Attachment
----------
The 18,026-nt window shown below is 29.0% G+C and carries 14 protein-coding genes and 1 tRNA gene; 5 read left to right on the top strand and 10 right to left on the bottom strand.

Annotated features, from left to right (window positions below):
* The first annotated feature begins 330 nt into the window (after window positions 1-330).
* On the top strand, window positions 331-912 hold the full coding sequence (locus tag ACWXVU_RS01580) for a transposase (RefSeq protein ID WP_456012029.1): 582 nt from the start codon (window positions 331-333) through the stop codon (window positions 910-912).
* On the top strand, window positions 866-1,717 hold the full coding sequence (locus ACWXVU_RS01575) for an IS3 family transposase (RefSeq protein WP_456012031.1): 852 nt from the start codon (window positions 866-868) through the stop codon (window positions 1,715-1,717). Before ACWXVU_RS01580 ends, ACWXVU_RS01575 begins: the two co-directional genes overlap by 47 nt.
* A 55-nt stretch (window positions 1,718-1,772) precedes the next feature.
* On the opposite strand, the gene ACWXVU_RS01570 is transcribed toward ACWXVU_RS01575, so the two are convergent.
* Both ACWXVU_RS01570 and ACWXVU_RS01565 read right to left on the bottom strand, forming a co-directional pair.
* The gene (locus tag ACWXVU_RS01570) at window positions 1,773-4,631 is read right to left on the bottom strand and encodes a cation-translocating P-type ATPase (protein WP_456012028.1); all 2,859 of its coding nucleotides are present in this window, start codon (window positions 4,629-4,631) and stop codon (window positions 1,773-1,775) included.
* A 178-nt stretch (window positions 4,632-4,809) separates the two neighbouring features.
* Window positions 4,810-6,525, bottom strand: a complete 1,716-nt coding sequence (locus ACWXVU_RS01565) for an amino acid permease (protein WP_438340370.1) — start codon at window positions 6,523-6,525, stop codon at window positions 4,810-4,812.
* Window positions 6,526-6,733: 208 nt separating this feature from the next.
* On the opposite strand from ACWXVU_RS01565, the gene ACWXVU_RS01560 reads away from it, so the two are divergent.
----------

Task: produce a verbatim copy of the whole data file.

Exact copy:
The 18,026-nt window shown below is 29.0% G+C and carries 14 protein-coding genes and 1 tRNA gene; 5 read left to right on the top strand and 10 right to left on the bottom strand.

Annotated features, from left to right (window positions below):
* The first annotated feature begins 330 nt into the window (after window positions 1-330).
* On the top strand, window positions 331-912 hold the full coding sequence (locus tag ACWXVU_RS01580) for a transposase (RefSeq protein ID WP_456012029.1): 582 nt from the start codon (window positions 331-333) through the stop codon (window positions 910-912).
* On the top strand, window positions 866-1,717 hold the full coding sequence (locus ACWXVU_RS01575) for an IS3 family transposase (RefSeq protein WP_456012031.1): 852 nt from the start codon (window positions 866-868) through the stop codon (window positions 1,715-1,717). Before ACWXVU_RS01580 ends, ACWXVU_RS01575 begins: the two co-directional genes overlap by 47 nt.
* A 55-nt stretch (window positions 1,718-1,772) precedes the next feature.
* On the opposite strand, the gene ACWXVU_RS01570 is transcribed toward ACWXVU_RS01575, so the two are convergent.
* Both ACWXVU_RS01570 and ACWXVU_RS01565 read right to left on the bottom strand, forming a co-directional pair.
* The gene (locus tag ACWXVU_RS01570) at window positions 1,773-4,631 is read right to left on the bottom strand and encodes a cation-translocating P-type ATPase (protein WP_456012028.1); all 2,859 of its coding nucleotides are present in this window, start codon (window positions 4,629-4,631) and stop codon (window positions 1,773-1,775) included.
* A 178-nt stretch (window positions 4,632-4,809) separates the two neighbouring features.
* Window positions 4,810-6,525, bottom strand: a complete 1,716-nt coding sequence (locus ACWXVU_RS01565) for an amino acid permease (protein WP_438340370.1) — start codon at window positions 6,523-6,525, stop codon at window positions 4,810-4,812.
* Window positions 6,526-6,733: 208 nt separating this feature from the next.
* On the opposite strand from ACWXVU_RS01565, the gene ACWXVU_RS01560 reads away from it, so the two are divergent.